The laws regarding the recognition and enforcement of foreign judgments in China are principally governed by Articles 281 and 282 of the CPL. Prior to enforcement, the foreign judgment must be recognized by an intermediate people’s court. Applications may be made by an applicant directly, or by a foreign court, for recognition and enforcement consistent with a Chinese treaty requirement, or on the basis of juridical reciprocity.

The requirements for the recognition and enforcement of a foreign judgment are laid down in Article 282 CPL. Once the court has verified that the foreign judgment is legally effective, the court will review whether there is a bilateral treaty with the state of the foreign judgment. If such treaty exists, the court will rely on it to determine whether recognition is being considered. If there is no such treaty, recognition can be granted if the principle of reciprocity is guaranteed between the foreign state and China. If there is neither a bilateral treaty nor a guarantee of reciprocity, recognition will be refused. Further, the court will also refuse recognition if the application contradicts the primary principles of the law of China or violates Chinas sovereignty, security and social and public interest. In the event that the court recognises the foreign judgement, it will, on request, issue a writ of execution.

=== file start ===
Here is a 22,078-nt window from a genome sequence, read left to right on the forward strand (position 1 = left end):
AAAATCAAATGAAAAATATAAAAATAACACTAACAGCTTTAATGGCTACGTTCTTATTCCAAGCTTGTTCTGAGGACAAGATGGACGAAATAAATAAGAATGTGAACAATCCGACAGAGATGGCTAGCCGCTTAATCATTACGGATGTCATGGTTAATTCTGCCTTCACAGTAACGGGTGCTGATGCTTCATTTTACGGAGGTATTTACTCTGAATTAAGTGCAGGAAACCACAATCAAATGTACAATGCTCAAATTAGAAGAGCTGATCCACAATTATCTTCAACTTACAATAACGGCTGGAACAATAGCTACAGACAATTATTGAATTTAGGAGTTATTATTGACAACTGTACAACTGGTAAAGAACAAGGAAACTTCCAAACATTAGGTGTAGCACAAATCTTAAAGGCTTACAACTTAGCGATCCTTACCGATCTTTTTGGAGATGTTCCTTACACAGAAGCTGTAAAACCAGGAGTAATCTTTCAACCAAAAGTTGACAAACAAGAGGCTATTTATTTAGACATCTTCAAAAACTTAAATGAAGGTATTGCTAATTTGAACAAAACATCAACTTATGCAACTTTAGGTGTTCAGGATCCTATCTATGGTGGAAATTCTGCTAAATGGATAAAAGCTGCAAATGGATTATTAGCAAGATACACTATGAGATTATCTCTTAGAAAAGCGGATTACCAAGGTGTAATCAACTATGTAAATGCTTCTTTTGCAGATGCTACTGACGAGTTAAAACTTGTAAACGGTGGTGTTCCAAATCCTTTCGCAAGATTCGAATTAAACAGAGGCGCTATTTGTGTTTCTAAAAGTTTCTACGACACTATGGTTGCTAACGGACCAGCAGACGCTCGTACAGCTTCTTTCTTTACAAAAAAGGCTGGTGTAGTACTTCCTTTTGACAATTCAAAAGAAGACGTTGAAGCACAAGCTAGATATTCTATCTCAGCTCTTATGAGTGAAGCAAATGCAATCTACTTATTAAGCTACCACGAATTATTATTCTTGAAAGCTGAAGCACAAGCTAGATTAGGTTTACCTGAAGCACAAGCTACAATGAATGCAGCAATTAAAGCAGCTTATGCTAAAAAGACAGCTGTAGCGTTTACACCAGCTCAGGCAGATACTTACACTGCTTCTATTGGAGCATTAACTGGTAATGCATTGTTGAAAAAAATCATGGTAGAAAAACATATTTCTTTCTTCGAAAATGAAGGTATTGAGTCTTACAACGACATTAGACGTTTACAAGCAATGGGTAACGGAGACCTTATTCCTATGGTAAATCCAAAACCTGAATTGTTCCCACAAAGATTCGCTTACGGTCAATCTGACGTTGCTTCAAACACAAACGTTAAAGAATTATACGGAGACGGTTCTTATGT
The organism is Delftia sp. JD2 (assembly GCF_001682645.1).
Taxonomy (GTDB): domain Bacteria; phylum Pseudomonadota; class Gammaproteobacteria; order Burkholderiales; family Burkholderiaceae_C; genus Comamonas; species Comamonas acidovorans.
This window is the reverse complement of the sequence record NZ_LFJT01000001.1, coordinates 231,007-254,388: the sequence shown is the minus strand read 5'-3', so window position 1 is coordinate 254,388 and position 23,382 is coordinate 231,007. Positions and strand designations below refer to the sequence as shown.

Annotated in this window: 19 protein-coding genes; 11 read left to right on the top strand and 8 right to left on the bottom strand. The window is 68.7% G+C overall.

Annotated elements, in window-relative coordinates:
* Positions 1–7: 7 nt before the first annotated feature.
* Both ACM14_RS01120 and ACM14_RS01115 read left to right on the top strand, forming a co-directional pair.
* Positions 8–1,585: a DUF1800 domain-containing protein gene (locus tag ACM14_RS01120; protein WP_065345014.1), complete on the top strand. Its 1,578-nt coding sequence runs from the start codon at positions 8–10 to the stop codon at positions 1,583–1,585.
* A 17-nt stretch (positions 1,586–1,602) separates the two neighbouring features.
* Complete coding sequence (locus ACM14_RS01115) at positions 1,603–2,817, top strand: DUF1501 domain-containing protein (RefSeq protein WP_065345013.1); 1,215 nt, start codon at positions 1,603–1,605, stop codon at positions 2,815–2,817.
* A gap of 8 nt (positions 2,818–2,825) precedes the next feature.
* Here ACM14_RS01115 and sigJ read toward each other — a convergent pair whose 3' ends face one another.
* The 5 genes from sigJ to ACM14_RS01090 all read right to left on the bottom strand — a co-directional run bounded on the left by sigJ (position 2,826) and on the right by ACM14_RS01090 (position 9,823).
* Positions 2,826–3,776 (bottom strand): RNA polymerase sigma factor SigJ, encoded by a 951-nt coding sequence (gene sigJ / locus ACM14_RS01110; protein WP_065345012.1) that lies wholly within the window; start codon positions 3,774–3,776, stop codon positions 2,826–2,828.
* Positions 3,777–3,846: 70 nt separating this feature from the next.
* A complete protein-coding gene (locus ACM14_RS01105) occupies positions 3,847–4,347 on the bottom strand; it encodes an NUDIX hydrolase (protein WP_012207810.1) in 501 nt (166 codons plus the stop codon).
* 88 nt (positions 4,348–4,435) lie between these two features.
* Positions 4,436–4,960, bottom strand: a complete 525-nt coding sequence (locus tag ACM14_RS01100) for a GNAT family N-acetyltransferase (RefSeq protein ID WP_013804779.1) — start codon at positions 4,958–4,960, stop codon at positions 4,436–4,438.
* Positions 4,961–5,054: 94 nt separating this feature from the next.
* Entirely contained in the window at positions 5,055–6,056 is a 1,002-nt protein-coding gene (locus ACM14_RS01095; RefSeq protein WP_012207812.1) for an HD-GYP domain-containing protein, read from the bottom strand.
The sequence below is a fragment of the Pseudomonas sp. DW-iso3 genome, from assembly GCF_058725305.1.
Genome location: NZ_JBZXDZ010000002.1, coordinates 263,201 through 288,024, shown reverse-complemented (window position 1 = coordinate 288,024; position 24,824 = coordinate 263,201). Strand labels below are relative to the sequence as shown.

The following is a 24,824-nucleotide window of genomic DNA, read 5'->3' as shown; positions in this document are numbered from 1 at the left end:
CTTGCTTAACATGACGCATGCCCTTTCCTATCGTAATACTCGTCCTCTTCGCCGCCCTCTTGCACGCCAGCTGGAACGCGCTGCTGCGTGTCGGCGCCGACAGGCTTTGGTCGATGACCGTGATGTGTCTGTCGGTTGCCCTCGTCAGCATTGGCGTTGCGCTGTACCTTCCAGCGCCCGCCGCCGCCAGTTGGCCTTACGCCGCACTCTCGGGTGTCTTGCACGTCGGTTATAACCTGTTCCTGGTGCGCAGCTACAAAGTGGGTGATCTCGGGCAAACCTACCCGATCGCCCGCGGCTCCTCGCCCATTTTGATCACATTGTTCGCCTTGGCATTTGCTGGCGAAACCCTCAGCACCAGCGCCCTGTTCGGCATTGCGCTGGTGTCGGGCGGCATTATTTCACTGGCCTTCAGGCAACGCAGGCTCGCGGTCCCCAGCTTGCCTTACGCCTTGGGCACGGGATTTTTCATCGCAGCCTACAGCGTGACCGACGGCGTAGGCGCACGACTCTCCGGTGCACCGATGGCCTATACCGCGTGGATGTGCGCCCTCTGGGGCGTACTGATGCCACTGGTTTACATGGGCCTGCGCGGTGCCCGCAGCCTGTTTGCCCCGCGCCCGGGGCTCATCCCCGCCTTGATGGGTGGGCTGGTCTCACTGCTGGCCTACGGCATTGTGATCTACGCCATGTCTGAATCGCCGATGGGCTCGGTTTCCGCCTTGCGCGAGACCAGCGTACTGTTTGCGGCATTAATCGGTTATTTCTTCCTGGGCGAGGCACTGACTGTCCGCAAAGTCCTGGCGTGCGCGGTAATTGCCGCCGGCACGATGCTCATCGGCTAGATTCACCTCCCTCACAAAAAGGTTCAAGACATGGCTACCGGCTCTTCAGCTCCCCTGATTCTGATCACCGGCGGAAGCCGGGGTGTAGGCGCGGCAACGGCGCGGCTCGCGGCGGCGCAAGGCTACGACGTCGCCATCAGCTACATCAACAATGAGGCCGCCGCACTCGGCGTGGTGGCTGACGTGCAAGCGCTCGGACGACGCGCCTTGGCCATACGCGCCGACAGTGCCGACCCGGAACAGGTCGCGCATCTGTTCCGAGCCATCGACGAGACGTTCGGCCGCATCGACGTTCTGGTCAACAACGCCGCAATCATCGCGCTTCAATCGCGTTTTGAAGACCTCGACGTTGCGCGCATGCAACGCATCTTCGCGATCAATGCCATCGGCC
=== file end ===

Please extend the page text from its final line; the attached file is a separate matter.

In principle, judgments (including default judgements subject to further conditions) relating to the payment of money or requiring the defendant to act or refrain from acting/injunctions are enforceable. The enforcement of a recognised foreign judgement is similar to the enforcement of a domestic judgement. However, in practice and without a bilateral treaty the enforceability of a foreign judgment in China is not guaranteed. There are only few cases in which China confirmed the enforceability on the grounds of reciprocity.